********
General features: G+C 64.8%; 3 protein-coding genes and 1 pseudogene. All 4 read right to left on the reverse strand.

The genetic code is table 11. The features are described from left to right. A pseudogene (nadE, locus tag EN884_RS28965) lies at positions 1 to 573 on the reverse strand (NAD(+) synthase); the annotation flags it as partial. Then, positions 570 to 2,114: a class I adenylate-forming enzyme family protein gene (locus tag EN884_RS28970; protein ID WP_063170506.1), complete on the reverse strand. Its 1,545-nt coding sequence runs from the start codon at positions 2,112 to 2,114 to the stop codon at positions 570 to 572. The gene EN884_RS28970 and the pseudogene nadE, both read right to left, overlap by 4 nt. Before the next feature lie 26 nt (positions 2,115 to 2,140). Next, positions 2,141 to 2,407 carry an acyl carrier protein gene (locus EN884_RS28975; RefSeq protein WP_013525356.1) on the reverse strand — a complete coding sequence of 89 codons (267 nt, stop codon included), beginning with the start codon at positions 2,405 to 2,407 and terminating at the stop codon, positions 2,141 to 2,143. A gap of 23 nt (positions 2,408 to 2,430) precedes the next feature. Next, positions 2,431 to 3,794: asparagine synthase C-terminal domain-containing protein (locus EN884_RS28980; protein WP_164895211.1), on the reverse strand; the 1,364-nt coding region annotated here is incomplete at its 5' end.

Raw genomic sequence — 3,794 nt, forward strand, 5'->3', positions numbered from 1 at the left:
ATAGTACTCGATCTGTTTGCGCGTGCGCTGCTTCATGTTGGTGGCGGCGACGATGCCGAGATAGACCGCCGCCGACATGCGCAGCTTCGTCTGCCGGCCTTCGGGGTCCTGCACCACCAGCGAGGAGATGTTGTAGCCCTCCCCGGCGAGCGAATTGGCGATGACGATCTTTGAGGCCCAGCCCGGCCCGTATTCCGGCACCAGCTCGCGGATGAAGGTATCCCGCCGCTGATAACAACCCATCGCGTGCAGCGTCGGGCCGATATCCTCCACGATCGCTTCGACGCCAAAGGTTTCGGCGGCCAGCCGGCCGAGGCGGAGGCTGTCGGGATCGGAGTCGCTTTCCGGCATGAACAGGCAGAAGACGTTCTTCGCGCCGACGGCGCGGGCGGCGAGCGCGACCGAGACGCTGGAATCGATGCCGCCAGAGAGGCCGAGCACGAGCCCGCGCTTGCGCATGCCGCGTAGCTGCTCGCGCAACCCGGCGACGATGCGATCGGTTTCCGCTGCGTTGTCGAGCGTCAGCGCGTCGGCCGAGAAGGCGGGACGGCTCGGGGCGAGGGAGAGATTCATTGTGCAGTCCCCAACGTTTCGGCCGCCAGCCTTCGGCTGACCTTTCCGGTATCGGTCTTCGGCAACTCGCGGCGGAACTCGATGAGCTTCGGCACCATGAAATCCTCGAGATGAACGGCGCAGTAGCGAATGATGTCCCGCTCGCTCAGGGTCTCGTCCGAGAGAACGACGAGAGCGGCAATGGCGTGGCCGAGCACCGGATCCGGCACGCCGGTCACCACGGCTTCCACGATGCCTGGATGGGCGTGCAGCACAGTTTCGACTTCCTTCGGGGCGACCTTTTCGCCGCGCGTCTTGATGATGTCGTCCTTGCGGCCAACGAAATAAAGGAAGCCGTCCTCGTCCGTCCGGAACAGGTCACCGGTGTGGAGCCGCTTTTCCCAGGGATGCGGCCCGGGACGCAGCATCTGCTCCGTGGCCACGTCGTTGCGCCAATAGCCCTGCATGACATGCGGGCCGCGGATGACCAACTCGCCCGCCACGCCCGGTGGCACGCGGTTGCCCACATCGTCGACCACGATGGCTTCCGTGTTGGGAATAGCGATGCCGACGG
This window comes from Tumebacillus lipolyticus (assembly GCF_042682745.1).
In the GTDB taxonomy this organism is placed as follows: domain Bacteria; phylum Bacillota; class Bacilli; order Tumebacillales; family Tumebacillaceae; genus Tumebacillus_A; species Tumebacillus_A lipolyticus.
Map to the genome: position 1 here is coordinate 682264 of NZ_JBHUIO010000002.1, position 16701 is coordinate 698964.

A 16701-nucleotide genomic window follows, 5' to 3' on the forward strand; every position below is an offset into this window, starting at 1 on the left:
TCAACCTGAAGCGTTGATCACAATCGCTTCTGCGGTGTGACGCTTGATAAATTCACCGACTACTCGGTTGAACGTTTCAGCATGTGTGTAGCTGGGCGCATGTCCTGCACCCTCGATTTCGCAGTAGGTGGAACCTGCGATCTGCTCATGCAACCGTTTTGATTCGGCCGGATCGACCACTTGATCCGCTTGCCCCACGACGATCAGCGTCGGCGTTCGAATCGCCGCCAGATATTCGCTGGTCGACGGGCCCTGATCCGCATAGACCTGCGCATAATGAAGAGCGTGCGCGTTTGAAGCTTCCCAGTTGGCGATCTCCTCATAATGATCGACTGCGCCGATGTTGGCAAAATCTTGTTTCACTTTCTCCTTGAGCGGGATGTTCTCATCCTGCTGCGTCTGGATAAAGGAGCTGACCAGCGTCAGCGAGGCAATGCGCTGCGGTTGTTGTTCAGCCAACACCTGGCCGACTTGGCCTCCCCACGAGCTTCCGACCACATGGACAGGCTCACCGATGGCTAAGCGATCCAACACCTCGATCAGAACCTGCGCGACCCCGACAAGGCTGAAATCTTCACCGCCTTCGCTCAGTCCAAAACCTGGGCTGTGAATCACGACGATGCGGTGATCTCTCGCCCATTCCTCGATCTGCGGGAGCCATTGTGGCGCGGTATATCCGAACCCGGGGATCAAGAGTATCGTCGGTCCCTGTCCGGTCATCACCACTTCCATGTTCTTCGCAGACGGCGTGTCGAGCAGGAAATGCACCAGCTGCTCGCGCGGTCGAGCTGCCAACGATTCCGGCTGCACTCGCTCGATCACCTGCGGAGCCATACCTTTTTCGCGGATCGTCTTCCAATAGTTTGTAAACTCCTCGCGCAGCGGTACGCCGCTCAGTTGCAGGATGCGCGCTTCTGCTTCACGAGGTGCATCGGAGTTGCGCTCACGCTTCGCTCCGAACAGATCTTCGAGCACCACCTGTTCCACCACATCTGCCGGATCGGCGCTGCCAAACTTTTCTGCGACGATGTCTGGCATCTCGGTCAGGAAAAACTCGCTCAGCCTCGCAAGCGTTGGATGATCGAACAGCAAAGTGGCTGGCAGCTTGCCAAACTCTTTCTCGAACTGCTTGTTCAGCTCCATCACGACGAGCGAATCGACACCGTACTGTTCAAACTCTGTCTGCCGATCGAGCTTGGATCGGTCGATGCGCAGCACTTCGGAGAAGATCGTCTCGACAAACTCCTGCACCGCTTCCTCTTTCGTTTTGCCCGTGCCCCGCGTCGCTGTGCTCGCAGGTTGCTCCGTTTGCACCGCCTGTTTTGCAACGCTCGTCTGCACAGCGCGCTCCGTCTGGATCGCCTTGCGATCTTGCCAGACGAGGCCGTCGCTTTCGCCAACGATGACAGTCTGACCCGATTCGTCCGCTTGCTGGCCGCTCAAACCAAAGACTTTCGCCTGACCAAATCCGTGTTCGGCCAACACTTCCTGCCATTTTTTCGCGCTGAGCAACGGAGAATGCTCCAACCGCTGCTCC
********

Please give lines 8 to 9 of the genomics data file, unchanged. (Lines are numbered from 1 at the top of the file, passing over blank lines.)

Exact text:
A 16701-nucleotide genomic window follows, 5' to 3' on the forward strand; every position below is an offset into this window, starting at 1 on the left:
TCAACCTGAAGCGTTGATCACAATCGCTTCTGCGGTGTGACGCTTGATAAATTCACCGACTACTCGGTTGAACGTTTCAGCATGTGTGTAGCTGGGCGCATGTCCTGCACCCTCGATTTCGCAGTAGGTGGAACCTGCGATCTGCTCATGCAACCGTTTTGATTCGGCCGGATCGACCACTTGATCCGCTTGCCCCACGACGATCAGCGTCGGCGTTCGAATCGCCGCCAGATATTCGCTGGTCGACGGGCCCTGATCCGCATAGACCTGCGCATAATGAAGAGCGTGCGCGTTTGAAGCTTCCCAGTTGGCGATCTCCTCATAATGATCGACTGCGCCGATGTTGGCAAAATCTTGTTTCACTTTCTCCTTGAGCGGGATGTTCTCATCCTGCTGCGTCTGGATAAAGGAGCTGACCAGCGTCAGCGAGGCAATGCGCTGCGGTTGTTGTTCAGCCAACACCTGGCCGACTTGGCCTCCCCACGAGCTTCCGACCACATGGACAGGCTCACCGATGGCTAAGCGATCCAACACCTCGATCAGAACCTGCGCGACCCCGACAAGGCTGAAATCTTCACCGCCTTCGCTCAGTCCAAAACCTGGGCTGTGAATCACGACGATGCGGTGATCTCTCGCCCATTCCTCGATCTGCGGGAGCCATTGTGGCGCGGTATATCCGAACCCGGGGATCAAGAGTATCGTCGGTCCCTGTCCGGTCATCACCACTTCCATGTTCTTCGCAGACGGCGTGTCGAGCAGGAAATGCACCAGCTGCTCGCGCGGTCGAGCTGCCAACGATTCCGGCTGCACTCGCTCGATCACCTGCGGAGCCATACCTTTTTCGCGGATCGTCTTCCAATAGTTTGTAAACTCCTCGCGCAGCGGTACGCCGCTCAGTTGCAGGATGCGCGCTTCTGCTTCACGAGGTGCATCGGAGTTGCGCTCACGCTTCGCTCCGAACAGATCTTCGAGCACCACCTGTTCCACCACATCTGCCGGATCGGCGCTGCCAAACTTTTCTGCGACGATGTCTGGCATCTCGGTCAGGAAAAACTCGCTCAGCCTCGCAAGCGTTGGATGATCGAACAGCAAAGTGGCTGGCAGCTTGCCAAACTCTTTCTCGAACTGCTTGTTCAGCTCCATCACGACGAGCGAATCGACACCGTACTGTTCAAACTCTGTCTGCCGATCGAGCTTGGATCGGTCGATGCGCAGCACTTCGGAGAAGATCGTCTCGACAAACTCCTGCACCGCTTCCTCTTTCGTTTTGCCCGTGCCCCGCGTCGCTGTGCTCGCAGGTTGCTCCGTTTGCACCGCCTGTTTTGCAACGCTCGTCTGCACAGCGCGCTCCGTCTGGATCGCCTTGCGATCTTGCCAGACGAGGCCGTCGCTTTCGCCAACGATGACAGTCTGACCCGATTCGTCCGCTTGCTGGCCGCTCAAACCAAAGACTTTCGCCTGACCAAATCCGTGTTCGGCCAACACTTCCTGCCATTTTTTCGCGCTGAGCAACGGAGAATGCTCCAACCGCTGCTCC